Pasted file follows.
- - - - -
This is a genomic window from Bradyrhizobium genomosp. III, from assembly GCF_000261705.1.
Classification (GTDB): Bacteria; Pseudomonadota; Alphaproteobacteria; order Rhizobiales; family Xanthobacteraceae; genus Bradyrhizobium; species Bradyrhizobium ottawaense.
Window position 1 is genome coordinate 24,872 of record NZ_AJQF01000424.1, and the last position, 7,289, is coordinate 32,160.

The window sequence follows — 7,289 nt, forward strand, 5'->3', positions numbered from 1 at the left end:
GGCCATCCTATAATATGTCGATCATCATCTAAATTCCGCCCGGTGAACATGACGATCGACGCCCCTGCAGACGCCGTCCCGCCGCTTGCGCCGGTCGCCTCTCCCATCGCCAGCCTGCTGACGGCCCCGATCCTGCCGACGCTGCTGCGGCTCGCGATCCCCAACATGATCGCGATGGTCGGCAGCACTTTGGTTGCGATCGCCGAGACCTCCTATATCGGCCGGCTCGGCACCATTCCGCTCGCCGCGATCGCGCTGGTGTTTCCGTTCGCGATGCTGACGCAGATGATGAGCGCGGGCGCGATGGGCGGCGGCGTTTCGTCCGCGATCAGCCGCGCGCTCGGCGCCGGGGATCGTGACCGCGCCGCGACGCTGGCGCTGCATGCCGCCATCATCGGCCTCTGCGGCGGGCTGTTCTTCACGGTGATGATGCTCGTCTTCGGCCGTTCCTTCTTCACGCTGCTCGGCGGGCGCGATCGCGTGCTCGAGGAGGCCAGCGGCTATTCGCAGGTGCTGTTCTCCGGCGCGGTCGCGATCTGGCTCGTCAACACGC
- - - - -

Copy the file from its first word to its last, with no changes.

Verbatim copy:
This is a genomic window from Bradyrhizobium genomosp. III, from assembly GCF_000261705.1.
Classification (GTDB): Bacteria; Pseudomonadota; Alphaproteobacteria; order Rhizobiales; family Xanthobacteraceae; genus Bradyrhizobium; species Bradyrhizobium ottawaense.
Window position 1 is genome coordinate 24,872 of record NZ_AJQF01000424.1, and the last position, 7,289, is coordinate 32,160.

The window sequence follows — 7,289 nt, forward strand, 5'->3', positions numbered from 1 at the left end:
GGCCATCCTATAATATGTCGATCATCATCTAAATTCCGCCCGGTGAACATGACGATCGACGCCCCTGCAGACGCCGTCCCGCCGCTTGCGCCGGTCGCCTCTCCCATCGCCAGCCTGCTGACGGCCCCGATCCTGCCGACGCTGCTGCGGCTCGCGATCCCCAACATGATCGCGATGGTCGGCAGCACTTTGGTTGCGATCGCCGAGACCTCCTATATCGGCCGGCTCGGCACCATTCCGCTCGCCGCGATCGCGCTGGTGTTTCCGTTCGCGATGCTGACGCAGATGATGAGCGCGGGCGCGATGGGCGGCGGCGTTTCGTCCGCGATCAGCCGCGCGCTCGGCGCCGGGGATCGTGACCGCGCCGCGACGCTGGCGCTGCATGCCGCCATCATCGGCCTCTGCGGCGGGCTGTTCTTCACGGTGATGATGCTCGTCTTCGGCCGTTCCTTCTTCACGCTGCTCGGCGGGCGCGATCGCGTGCTCGAGGAGGCCAGCGGCTATTCGCAGGTGCTGTTCTCCGGCGCGGTCGCGATCTGGCTCGTCAACACGC